In an earlier post I had mentioned my main reason for becoming an S-Corp. If you did not read that article please click here .  As a refresher, there is a tax advantage to becoming an S-Corp versus a sole proprietor or a C-Corp (however, there are some good advantages to becoming a C-Corp as well).

Unlike an LLC or C-Corporation the S-Corp can only have one type of stock.  Let’s say you decide to acquire a shareholder, however, you are the one that has taken on the liability of many of the bills and purchasing of assets. In a case like this you would need to be careful with an S-Corp, especially if you are trying to create a complex relationship with the other shareholder(s).

Let’s say we have an LLC and we have 3 members. In an LLC we use the word “members” instead of shareholders and I will show you why.  Johnny has $250,000 dollars to invest in his Sausage and Peppers food truck. (You can tell I’m Italian right :)). Johnny however, wants to motivate some hot dog guys from town so he calls Doug and Phil.  Now, Doug and Phil know a thing or two about relish and sauerkraut…… heck,  they were both born in Poland and have outstanding recipes.

Johnny brings these two valuable people into to the business. To give an incentive, Johnny tells them they can become members of the LLC.  Johnny…. in a roundabout way can create any type of arrangement he wants with his business partners by handing over a share of his business. However, if Johnny were to make them shareholders in his S-Corporation, there isn’t a  good and easy way to make them not part owners of the company.

If you want to bring on a business partner in an S-Corporation,  your choice of an individual should be rock solid. You also should have a clear understanding that they are a shareholder(owner) of the company and are entitled to a percentage as owner of the company.  It’s not easy to go into business with anybody.  It’s your business marriage.  Therefore, be even more mindful when doing so under a corporation especially and S-Corp.

Your average person can spend weeks and even months researching, investigating and analyzing the benefits of incorporating.  It’s almost like someone decided to create a perplexing process of getting information with regards to entity choices. So, what are your choices? You have the S-Corp, C-Corp, Sole Proprietorship, LLC and the Partnership. Today we are going to focus on the S-Corp. The other day I was on the phone with one of my favorite clients. Let’s call him Sal.  I really like Sal. He just turned 30 and is a very hard worker. I emphasize to him that he is a rare individual.  I say Sal is special because prior to 30 he has been in business for the past 5 years and that alone is a feat in itself.  Being in business and growing before 30 is not as common as we might think.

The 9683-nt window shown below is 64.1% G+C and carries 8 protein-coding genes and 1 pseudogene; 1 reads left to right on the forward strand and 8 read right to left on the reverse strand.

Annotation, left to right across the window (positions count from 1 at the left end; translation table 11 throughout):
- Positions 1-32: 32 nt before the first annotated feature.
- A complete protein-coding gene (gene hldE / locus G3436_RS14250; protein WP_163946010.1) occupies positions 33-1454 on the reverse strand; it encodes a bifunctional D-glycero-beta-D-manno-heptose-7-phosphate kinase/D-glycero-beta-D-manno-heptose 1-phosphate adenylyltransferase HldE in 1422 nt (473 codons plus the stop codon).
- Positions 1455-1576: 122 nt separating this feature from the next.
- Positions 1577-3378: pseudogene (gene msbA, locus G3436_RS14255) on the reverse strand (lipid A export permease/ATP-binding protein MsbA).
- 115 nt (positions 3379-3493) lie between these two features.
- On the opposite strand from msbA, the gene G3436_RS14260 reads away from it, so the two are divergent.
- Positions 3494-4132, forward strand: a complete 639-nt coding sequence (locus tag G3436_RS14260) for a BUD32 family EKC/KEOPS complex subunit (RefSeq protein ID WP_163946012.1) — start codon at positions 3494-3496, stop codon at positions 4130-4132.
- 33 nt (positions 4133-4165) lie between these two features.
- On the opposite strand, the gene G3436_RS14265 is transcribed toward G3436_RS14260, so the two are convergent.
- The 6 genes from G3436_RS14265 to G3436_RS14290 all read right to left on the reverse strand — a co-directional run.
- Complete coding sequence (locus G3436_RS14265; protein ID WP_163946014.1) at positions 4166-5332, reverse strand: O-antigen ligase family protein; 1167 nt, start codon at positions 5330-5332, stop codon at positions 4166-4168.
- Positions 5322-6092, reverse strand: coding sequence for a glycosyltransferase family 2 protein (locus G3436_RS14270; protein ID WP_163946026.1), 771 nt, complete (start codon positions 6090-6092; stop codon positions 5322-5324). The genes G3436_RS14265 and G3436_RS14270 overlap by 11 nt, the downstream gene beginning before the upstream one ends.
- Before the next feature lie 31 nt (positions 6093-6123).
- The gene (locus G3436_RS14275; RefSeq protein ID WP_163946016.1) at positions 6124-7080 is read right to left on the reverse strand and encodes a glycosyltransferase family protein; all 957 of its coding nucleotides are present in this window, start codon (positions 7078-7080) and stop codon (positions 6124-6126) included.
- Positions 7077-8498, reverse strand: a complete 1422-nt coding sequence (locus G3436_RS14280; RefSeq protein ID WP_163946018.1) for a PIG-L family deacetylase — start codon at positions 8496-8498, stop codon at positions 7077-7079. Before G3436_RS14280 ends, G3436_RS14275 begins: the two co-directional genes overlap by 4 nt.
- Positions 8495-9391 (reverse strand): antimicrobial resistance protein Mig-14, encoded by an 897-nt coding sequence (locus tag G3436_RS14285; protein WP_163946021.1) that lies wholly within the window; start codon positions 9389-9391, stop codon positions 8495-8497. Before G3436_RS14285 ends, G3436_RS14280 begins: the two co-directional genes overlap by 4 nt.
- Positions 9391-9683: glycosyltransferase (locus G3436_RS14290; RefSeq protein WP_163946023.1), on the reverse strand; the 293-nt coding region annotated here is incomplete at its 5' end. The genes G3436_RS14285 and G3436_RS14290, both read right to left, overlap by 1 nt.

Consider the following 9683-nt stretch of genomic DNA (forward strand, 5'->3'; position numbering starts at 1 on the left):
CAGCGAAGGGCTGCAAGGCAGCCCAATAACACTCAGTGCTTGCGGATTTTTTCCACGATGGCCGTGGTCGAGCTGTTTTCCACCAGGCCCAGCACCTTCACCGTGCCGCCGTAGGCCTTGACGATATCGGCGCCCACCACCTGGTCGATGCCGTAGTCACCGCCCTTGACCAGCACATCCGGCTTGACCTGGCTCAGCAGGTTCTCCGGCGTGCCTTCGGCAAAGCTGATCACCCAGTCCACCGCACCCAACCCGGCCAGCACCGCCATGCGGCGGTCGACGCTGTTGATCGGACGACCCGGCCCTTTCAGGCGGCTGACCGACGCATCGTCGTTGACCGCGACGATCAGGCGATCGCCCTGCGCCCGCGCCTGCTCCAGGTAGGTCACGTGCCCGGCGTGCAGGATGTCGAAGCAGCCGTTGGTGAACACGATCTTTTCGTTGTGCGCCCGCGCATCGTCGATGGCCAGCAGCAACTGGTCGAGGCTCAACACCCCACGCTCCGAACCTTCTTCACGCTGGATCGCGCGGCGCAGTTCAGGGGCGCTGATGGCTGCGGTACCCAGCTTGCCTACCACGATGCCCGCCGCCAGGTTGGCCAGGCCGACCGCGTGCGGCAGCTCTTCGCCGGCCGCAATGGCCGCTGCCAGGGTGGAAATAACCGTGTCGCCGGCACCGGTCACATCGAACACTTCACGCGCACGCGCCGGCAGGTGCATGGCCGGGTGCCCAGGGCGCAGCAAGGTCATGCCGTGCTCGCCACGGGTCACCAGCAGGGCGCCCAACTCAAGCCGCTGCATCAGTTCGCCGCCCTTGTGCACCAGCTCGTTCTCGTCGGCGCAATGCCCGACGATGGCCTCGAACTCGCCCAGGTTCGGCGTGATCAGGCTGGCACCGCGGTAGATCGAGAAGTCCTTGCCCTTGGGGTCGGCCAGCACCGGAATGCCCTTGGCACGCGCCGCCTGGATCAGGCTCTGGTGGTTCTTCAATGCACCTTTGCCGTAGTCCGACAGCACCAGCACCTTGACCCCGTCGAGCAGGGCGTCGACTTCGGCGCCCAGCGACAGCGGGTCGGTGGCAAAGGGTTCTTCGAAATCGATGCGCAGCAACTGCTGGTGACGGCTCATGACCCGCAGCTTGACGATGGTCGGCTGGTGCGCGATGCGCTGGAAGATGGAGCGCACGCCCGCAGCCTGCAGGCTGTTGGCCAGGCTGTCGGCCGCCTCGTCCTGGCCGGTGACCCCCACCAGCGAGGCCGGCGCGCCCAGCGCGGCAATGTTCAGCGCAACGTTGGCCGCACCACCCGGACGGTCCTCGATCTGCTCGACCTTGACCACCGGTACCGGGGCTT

Sal calls me up and tells me that he really needs time to talk with me regarding:  “Should he go forward with moving his accounting over to the S-Corporation?” I knew I was in for a treat because Sal is smart. He does his homework.  Well, 2 hours later and a lot of back and forth we concluded that the S-Corp entity choice was right for him.

I was challenged that day and I decided to write this article.  The next time a client  calls me with regards to an S-Corp,  I will lead him to my article. Here are the  laymens terms on this topic.

As far as I can see, the absolute best reason to become an S-Corporation is that:  An individual can waive an amount near 50% of his net profit that is subject to Social Security and Medicare tax (FICA).  Now..listen carefully, this is not etched in stone. The percentage might be higher and might be lower depending on your role within the company. Let’s lay out some numbers.

If Sal makes $100,000 profit as a sole proprietor every single dime of that money is taxed at his income tax rate as well as the FICA tax.

If Sal was an S-Corp or taxed as an S-Corp (which an LLC can do, we can talk about that another day) he would have been able, depending on his role in the business to take $50,000 away from being taxed the FICA. The full amount is subject to federal income tax however, he does not pay payroll tax on the other 50%.

I caution small business owners about incorporating until they at least have 3 years in business especially if it is a low liability business. I have met too many people who started corporations prior to really having all that much business experience. The fees associated with incorparation, tax filing and here in California the “Franchise Fee” (this has nothing to do with a franchise) is way too much when you’re first starting out. The moral of the story is

Be Like Sal.